- Contrary to common perceptions, many measures of environmental quality were already improving prior to the advent of federal environmental laws. The Environmental Protection Agency's first national water quality inventory, conducted in 1973, found that there had been substantial improvement in water quality in major waterways during the decade before adoption of the federal Clean Water Act, at least for the pollutants of greatest concern at the time, organic waste and bacteria (Freeman 1990, 114).
Throughout the 1950s and 1960s, state and local governments began to recognize the importance of environmental quality and adopted first-generation environmental controls. Some states' efforts were more comprehensive and more successful than others, and different states had different priorities. Environmental protection did not always trump health care, education, or other local concerns. Nonetheless, by 1966, every state had adopted water pollution legislation of some sort.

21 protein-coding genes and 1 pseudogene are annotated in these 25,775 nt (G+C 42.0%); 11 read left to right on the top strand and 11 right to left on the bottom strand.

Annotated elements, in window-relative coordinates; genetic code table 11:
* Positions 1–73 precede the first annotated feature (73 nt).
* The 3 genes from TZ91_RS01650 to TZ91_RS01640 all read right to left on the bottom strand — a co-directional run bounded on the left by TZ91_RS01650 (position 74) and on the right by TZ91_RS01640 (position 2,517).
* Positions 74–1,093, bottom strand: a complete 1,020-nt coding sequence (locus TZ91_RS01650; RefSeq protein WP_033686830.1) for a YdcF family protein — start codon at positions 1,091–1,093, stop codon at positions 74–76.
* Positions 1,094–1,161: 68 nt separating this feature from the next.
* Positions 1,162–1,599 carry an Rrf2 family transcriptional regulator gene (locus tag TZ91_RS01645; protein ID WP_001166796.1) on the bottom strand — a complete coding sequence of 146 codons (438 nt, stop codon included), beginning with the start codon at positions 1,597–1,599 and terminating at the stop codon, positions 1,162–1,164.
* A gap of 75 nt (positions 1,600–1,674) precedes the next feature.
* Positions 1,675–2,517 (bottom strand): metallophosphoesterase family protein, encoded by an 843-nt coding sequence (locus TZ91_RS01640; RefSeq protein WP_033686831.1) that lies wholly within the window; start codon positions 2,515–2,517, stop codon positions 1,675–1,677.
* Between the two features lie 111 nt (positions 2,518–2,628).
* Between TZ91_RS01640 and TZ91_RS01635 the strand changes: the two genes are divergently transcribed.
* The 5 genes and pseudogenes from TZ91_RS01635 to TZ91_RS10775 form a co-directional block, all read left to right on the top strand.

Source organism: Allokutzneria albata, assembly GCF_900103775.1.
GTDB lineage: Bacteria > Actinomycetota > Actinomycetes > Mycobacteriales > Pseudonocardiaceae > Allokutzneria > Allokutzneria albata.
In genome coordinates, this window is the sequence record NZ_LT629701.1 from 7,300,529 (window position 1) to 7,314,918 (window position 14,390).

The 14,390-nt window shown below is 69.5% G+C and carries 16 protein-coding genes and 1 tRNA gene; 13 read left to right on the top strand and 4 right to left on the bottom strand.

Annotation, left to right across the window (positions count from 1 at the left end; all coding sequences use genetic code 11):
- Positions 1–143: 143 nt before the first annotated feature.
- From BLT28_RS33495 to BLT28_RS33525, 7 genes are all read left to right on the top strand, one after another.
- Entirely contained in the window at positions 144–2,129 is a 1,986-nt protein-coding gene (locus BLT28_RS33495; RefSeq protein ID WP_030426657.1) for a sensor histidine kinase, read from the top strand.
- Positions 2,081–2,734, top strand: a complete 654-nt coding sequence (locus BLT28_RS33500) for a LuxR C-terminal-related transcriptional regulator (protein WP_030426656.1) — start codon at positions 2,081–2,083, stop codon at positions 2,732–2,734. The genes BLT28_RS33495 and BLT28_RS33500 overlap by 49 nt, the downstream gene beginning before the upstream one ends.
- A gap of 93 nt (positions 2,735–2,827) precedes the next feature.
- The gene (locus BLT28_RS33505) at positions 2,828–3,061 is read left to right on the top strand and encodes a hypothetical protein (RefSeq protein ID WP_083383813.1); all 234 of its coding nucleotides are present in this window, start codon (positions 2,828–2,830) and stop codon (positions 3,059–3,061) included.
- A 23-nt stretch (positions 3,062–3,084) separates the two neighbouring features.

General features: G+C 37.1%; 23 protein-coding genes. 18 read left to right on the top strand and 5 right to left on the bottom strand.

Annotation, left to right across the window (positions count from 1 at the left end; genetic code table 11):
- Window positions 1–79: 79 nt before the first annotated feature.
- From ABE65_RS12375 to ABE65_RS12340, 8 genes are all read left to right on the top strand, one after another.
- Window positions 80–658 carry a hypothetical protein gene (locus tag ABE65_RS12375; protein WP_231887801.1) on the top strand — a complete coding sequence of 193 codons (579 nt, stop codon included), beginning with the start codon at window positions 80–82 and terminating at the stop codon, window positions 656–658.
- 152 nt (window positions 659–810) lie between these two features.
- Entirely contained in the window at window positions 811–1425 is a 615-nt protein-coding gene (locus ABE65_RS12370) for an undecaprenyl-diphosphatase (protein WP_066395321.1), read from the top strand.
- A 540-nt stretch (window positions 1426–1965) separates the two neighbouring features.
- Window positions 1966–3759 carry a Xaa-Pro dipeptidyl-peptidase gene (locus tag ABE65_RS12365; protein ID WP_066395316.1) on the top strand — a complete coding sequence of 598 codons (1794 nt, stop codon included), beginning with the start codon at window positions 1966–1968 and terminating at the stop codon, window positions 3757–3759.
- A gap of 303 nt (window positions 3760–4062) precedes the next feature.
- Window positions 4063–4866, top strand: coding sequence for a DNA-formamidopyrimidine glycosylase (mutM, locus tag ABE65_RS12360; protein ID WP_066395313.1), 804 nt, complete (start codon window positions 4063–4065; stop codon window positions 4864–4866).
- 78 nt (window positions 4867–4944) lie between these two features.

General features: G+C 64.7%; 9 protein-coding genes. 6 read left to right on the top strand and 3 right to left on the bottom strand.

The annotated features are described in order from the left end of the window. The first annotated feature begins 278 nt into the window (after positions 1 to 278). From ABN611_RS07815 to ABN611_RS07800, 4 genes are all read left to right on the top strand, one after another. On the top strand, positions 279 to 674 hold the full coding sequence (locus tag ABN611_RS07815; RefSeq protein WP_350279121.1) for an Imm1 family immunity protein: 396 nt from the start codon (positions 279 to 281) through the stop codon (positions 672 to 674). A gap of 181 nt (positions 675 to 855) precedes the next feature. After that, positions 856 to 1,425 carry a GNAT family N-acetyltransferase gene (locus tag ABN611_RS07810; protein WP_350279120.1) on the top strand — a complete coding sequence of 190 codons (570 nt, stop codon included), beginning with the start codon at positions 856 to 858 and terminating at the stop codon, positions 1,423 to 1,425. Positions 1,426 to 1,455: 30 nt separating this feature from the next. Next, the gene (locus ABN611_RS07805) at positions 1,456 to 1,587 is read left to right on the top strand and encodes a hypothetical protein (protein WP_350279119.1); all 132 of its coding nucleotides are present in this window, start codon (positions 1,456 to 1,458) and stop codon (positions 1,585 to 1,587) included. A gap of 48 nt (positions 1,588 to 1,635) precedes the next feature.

A similar pattern of state and local action preceded federal regulation in other areas as well. Federal regulation of wetlands, for example, began after a federal district court interpreted the Clean Water Act to require it in 1975. But state and local regulation had begun much earlier. In 1963, Massachusetts became the first state to regulate wetland development, modeling its initial efforts on preexisting local rules. By 1975, all fourteen states in the continental United States with more than ten percent of their land area in wetlands adopted wetland protection measures (Adler 1999).
- A fourth, and often overlooked, factor is rent-seeking-the search for favors by special interest groups. Economic and regional interests could gain by shifting environmental policy to the federal level. Perhaps the most prominent example is the adoption of federal vehicle emission standards. Once California started down the road to stringent emission standards for new automobiles sold within the state, the nation's automakers became concerned that other states could follow suit, resulting in a proliferation of varying state standards. Detroit pushed for federal automobile standards to preempt such state standards (Elliott et al. 1985). This is not an isolated example. In many other areas, ranging from the regulation of coal-fired power plants to standards for evaporative emissions from paint, large national corporations and regional interests have benefited from the imposition of national standards.